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Towards tailored cancer treatments


Research cooperation between Bayer and Auria Biobank has had a promising start. It may also lead to other cancer research cooperation in Finland.

German pharmaceutical company, Bayer, started cooperation with Finnish Auria Biobank in April 2015 in order to develop new and more effective cancer treatments.

“This is collaboration in the early phase of pharmaceutical development,” says Tarja Jalava, head of Bayer’s global clinical development.

Auria is a hospital biobank with extensive sample collections over several years. The samples include tissue, blood, various discharges and cellular DNA, and the patients who donated the samples gave their consent for their use for scientific purposes.

Together we are stronger

“In addition to its extensive sample collection, Auria can combine the samples with patient information data and electronic register data over a longer period of time. This provides a unique opportunity for research. We at Bayer have years of experience and the prerequisites for pharmaceutical research. Our goal is to develop new tailored treatments for various cancers together,” Jalava says.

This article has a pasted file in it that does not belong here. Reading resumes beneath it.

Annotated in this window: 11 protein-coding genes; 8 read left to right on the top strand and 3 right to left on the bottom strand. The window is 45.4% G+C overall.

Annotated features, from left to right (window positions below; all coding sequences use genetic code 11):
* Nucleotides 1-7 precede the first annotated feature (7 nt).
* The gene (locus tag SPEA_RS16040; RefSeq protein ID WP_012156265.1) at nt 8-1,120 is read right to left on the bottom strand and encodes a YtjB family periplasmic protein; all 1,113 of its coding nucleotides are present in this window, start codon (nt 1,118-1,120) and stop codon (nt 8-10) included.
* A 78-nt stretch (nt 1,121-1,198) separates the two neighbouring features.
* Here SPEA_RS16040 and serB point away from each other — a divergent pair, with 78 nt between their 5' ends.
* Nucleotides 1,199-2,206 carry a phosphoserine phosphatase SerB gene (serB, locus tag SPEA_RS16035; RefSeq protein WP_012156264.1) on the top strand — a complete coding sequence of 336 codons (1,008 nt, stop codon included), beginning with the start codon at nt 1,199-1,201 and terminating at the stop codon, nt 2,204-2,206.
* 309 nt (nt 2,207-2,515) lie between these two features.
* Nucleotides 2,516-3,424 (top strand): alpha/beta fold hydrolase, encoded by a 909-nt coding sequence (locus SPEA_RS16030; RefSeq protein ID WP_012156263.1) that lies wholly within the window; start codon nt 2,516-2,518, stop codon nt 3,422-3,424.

The purpose of the collaboration is to analyse samples and clinical data and to look for biomarkers. Biomarkers will enable the development of tailored treatments and help us understand the effects of a drug on a patient.

In accordance with the Biobank Act, Bayer will return all new data acquired during the research collaboration back to Auria Biobank after the research has been completed.

“This way the original data associated with the sample ‘carries interest’, if you like,” Jalava says.

The sample and its associated data can then be used in new research projects.

Germany showing interest

Collaboration with Auria Biobank has started well, says Jalava.

“They are highly professional, very competent and flexible, which makes it easy to work with them. They are also used to working in a global environment.”

It is still too early to say, however, whether this collaboration will speed up the development of new cancer drugs.

“But our smooth collaboration with Auria has aroused the interest of our German headquarters in other cancer research collaboration in Finland,” Jalava says.

Text: Leena Koskenlaakso